So we are very lucky in my apartment.  We have running water that runs through a filtering system.  So whenever the power is on, we have water.  It is so nice.  We also have a small fridge so we have cold water. It’s more like a freezer when the power is on and a fridge when it's off.  Cold water feels so good when you come inside from a long day.

Church is sweet! (something the africans say A LOT!!! everything here is sweet!)  It makes me so tired though.  Whenever a teacher doesn’t show up, we teach.  Whenever the people have a question about something in the gospel, they ask us. The branch president is there but no one goes to him, they always come to us.  We have a small little building in our area, no A/C, but we have a generator that makes it possible to have fans that don’t do much and a microphone that’s not loud enough because of the generator, but it’s sweet.  We have a recent convert that always cooks for us after church.  I usually don't know what it is and it’s usually really spicy and it makes my nose run and makes me sweat even more but it’s alright.  The Liberians love the spicy stuff or pe pe. It's the stuff that makes it super spicy!  Nothing like anything back home.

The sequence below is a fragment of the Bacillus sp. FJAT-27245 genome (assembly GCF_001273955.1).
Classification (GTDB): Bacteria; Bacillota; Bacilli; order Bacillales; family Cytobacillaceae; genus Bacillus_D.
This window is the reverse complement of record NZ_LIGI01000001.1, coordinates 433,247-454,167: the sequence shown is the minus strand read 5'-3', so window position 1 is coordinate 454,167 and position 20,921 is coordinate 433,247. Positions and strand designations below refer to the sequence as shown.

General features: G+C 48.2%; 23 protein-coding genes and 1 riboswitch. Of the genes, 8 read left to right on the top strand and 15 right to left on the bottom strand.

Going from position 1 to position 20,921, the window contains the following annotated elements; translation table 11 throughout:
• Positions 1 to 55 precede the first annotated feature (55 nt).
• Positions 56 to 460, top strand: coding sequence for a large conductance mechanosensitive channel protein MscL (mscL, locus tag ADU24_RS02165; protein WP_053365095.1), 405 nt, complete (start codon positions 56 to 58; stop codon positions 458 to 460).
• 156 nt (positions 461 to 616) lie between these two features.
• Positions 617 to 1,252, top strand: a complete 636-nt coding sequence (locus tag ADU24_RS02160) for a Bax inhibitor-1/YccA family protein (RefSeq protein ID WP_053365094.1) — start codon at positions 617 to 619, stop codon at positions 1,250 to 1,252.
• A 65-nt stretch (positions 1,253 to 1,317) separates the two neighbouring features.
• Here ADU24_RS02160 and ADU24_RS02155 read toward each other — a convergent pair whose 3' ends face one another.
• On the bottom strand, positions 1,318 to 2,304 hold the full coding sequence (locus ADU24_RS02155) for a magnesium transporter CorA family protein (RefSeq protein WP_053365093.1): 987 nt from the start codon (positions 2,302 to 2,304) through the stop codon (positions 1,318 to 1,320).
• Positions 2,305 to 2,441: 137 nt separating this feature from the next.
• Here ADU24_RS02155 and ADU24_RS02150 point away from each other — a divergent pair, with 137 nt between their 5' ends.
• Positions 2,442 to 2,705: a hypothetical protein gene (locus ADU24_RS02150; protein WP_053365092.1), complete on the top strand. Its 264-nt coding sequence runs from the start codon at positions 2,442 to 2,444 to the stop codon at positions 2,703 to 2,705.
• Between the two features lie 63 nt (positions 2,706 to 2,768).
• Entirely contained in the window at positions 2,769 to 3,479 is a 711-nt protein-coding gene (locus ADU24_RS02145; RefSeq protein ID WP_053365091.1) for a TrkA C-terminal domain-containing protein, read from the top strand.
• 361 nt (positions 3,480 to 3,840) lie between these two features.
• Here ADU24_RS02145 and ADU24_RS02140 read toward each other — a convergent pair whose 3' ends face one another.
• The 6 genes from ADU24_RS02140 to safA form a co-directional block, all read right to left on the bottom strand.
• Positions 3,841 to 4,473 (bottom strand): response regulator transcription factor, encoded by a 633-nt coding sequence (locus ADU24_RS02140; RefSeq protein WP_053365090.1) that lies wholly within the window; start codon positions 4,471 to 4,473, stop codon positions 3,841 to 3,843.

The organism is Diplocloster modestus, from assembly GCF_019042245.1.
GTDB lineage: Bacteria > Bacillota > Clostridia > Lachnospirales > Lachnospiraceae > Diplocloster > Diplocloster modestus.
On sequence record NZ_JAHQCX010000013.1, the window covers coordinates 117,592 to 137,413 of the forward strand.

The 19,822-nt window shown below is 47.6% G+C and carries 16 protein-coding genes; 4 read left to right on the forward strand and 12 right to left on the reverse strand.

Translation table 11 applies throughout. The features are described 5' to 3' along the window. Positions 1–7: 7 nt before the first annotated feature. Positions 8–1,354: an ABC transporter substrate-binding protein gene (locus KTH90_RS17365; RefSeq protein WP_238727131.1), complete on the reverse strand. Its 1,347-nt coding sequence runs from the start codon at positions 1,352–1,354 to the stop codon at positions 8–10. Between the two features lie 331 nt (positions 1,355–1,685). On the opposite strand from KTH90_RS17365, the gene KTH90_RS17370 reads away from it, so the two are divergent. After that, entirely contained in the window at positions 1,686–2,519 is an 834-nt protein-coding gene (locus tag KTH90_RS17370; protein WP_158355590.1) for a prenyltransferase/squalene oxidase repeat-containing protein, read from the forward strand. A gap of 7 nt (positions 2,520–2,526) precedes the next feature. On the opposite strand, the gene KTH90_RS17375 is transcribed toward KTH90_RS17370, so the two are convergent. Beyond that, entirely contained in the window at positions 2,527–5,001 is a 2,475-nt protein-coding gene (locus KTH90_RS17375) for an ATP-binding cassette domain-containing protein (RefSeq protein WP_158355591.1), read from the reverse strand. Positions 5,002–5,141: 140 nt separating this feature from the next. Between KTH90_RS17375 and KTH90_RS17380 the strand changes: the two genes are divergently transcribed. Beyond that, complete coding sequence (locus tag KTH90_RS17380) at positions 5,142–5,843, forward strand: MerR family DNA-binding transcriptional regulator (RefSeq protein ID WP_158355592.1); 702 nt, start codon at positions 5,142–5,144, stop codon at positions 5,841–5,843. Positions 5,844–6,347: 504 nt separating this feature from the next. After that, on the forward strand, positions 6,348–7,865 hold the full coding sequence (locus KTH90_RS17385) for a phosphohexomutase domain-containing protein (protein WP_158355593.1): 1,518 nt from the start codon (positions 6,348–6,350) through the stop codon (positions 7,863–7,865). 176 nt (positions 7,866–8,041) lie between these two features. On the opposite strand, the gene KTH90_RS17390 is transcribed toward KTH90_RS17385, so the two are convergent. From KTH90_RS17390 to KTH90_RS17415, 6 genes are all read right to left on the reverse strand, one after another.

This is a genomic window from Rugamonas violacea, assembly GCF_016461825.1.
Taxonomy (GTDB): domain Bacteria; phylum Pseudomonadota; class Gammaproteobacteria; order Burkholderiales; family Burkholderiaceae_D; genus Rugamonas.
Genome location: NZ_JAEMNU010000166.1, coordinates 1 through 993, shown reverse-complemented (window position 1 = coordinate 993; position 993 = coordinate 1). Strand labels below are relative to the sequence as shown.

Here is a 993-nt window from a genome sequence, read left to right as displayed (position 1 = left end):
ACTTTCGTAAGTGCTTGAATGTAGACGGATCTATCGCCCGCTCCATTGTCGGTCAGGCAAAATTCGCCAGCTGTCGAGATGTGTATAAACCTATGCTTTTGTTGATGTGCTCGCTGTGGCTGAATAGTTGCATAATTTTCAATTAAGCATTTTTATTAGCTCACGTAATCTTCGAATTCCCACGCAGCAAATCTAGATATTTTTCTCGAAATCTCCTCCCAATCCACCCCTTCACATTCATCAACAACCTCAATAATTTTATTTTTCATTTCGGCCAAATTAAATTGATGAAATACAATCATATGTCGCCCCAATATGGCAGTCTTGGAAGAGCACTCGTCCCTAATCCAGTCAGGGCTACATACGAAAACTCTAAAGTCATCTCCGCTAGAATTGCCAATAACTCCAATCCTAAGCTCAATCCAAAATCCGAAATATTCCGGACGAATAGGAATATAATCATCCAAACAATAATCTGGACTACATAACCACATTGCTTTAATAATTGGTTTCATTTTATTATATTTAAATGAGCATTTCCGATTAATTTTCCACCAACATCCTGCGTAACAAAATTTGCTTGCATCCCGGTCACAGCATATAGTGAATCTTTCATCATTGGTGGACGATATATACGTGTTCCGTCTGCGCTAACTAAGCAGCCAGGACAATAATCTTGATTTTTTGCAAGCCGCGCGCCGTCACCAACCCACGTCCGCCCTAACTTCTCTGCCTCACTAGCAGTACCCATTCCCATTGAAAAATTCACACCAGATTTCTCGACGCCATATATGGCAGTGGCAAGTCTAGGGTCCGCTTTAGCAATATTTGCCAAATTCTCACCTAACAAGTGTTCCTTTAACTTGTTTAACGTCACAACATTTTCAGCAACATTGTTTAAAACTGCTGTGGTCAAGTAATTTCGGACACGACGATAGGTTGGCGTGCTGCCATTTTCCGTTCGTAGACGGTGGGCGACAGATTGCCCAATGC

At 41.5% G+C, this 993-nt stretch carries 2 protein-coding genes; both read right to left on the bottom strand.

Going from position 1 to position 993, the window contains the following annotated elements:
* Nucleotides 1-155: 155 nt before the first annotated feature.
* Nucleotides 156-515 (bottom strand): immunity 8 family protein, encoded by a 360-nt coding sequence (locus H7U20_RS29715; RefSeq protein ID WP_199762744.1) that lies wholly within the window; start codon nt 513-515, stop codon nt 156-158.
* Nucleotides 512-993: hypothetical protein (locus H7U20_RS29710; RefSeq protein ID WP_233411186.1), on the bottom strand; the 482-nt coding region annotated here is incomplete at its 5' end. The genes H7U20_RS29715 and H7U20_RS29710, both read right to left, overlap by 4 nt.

So a man got baptized on Saturday. Joseph Garwolo Ndorbor.  We asked him Saturday night who he wanted to baptize him, he wanted me to do it for him.  Baptizing someone like that is nothing like baptizing you friend back home in the temple.  You feel the spirit so much stronger.  It was an amazing experience.  I am so grateful that he wanted me to do that for him.

The other day me and my companion talked to a someone of another faith.  He wanted to help us understand the bible, he doesn't understand the Bible.  I know I don't know it that well but he had us look up scriptures, then he explained them, it made no sense with what he was saying. The entire time I was thinking to myself "this is a waste of time."  This is pointless.  He doesn't understand anything he is talking about."  It reaffirmed to me that this church is the true church. The Book of Mormon is a true book and it really does help us understand the Bible.  This church is amazing.

Elder Kirkham and his wife are the senior couple already here.  They are leaving at the end of march for a couple months.  In July they are coming back.  He'll be the mission president (of Liberia) for the next 3 years. They have already been here for about 20 months.  He's the only one that makes sense to be the mission president out here.  He picked me up from the airport.   He keeps us in line.  He's pretty much been the acting president here since President Roggia spends all his time in Sierra Leone.